Federal Politics

Labor candidate and terrorism expert Anne Aly questions citizenship laws, slams 'politics of fear'

David Wroe

Prominent counter-terrorism expert turned Labor candidate Anne Aly says there is a need to "revisit" the controversial citizenship laws, which the Opposition supported.

Professor Aly, who is one of the nation's best-known specialists in understanding why people are drawn to religious and political extremism, announced on Thursday she would stand for Labor in the Liberal-held seat of Cowan in Western Australia.

Professor Anne Aly will contest the Liberal-held WA seat of Cowan for Labor.
Professor Anne Aly will contest the Liberal-held WA seat of Cowan for Labor. Photo: Christopher Pearce

She slammed the national security debate as one often driven by the "politics of division and fear".

The 48-year-old will be pitted against the conservative Liberal backbencher Luke Simpkins, who holds the seat with a 7.5 per cent margin. It was previously held by Labor MP and prominent military veteran Graham Edwards.

Professor Aly has been a vocal critic of the Coalition's approach to national security, saying that the tough policies were not balanced by "soft" solutions, such as building better cohesion between Muslim and mainstream communities.

In particular, Professor Aly told Fairfax Media she remained concerned about the new citizenship laws, which were passed in December with Labor's backing. These will strip the Australian citizenship of dual national terrorists, in many cases without the need for a court conviction.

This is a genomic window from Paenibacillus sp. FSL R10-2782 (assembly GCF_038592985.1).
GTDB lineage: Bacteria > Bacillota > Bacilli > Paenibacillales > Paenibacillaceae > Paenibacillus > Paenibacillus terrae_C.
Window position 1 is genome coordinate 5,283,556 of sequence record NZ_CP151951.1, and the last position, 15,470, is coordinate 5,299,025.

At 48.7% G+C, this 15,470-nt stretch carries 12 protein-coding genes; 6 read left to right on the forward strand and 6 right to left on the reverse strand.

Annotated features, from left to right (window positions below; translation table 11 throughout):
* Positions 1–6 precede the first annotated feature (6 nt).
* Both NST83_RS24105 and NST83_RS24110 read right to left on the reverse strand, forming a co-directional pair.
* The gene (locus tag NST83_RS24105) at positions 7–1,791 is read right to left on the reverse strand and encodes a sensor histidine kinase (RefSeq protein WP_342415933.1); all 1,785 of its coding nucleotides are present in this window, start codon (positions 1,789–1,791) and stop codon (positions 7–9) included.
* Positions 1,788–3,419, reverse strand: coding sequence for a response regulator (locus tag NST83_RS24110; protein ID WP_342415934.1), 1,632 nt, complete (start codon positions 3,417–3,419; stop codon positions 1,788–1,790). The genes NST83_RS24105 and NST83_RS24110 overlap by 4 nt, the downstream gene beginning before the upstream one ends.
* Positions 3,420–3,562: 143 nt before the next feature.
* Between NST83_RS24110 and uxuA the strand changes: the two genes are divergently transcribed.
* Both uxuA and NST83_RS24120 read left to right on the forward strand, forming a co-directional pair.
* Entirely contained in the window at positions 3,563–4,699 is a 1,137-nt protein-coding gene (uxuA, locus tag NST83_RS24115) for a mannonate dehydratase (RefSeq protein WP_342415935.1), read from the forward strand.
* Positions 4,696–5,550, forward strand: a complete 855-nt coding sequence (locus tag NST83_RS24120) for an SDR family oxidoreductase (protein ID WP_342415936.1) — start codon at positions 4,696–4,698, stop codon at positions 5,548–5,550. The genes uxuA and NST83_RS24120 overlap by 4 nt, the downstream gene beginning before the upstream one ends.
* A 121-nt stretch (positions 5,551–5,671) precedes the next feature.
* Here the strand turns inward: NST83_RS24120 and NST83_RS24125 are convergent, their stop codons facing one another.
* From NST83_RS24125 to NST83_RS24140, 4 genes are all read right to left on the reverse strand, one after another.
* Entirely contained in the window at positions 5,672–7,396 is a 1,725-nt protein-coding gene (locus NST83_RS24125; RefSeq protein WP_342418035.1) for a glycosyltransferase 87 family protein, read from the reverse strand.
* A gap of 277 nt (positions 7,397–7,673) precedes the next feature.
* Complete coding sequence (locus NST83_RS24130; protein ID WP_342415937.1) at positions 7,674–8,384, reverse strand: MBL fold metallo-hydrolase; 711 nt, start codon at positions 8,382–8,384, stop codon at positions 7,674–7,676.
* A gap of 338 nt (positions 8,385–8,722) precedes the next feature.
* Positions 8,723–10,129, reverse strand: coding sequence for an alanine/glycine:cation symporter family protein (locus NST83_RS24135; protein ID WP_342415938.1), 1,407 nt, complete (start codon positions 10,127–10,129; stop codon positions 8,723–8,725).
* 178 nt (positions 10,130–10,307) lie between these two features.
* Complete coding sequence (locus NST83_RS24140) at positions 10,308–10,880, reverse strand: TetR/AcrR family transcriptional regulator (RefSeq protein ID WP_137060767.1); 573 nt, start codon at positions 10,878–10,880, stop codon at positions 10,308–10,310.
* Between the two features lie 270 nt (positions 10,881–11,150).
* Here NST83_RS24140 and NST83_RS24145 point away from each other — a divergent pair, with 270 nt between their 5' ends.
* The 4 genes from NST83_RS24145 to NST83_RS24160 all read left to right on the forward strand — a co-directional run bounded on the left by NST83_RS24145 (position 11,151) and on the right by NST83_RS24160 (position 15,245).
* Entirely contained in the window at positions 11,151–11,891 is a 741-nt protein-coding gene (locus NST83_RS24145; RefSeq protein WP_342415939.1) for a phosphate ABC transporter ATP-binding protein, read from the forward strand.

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"I think the citizenship thing we need to revisit in terms of its effectiveness as a counter-terrorism measure," she said. "I do have concerns about it. It may be law but how is it going to be implemented? How do we operationalise it?"

She added that Labor had played an important role in putting additional safeguards into the legislation.

Professor Aly, 48, is an academic at Edith Cowan University and has been working in countering extremism for more than a decade, including in grassroots roles steering young people away from radical views.

Born in Alexandria, Egypt, she came to Australia at the age of two. She describes herself as secular.

She said as well as her terrorism expertise she was passionate about education.

She said the national security debate had often been driven by the "politics of division and fear".

"I don't think we've had a reasoned debate at all in this space," she said. "This debate has been dominated by a political narrative and that needs to change ... We definitely have a politics of division and a politics of fear … particularly with Liberal governments who have a very adversarial style of politics."

She said Labor and Bill Shorten had taken "a very firm stance" against this.

Professor Aly is one of many national security experts who have criticised the strong focus on the "hard" side of counter-terrorism, saying that more effort needs to be made on "soft" approaches such as building greater social cohesion.

She said on Thursday that while the rhetoric had improved since Malcolm Turnbull replaced Tony Abbott as Prime Minister, there was still more to do on preventing Islamic radicalisation in the first place.

"I think it's very fair to say that I've been critical but that criticism is based on research and pretty robust evaluation and analysis based on my research," she said. "I'd like to see a hugely different approach to policy – one that works and one that draws on international best practice.

"If you get prevention right, ultimately you won't have any radicalised individuals."

She said strongly cohesive societies were more resilient to radicalisation taking hold.

"Radicalisation of individuals does not happen in a vacuum. It happens in environments. So what you want to do from a preventative approach is ensure that those environments don't arise."

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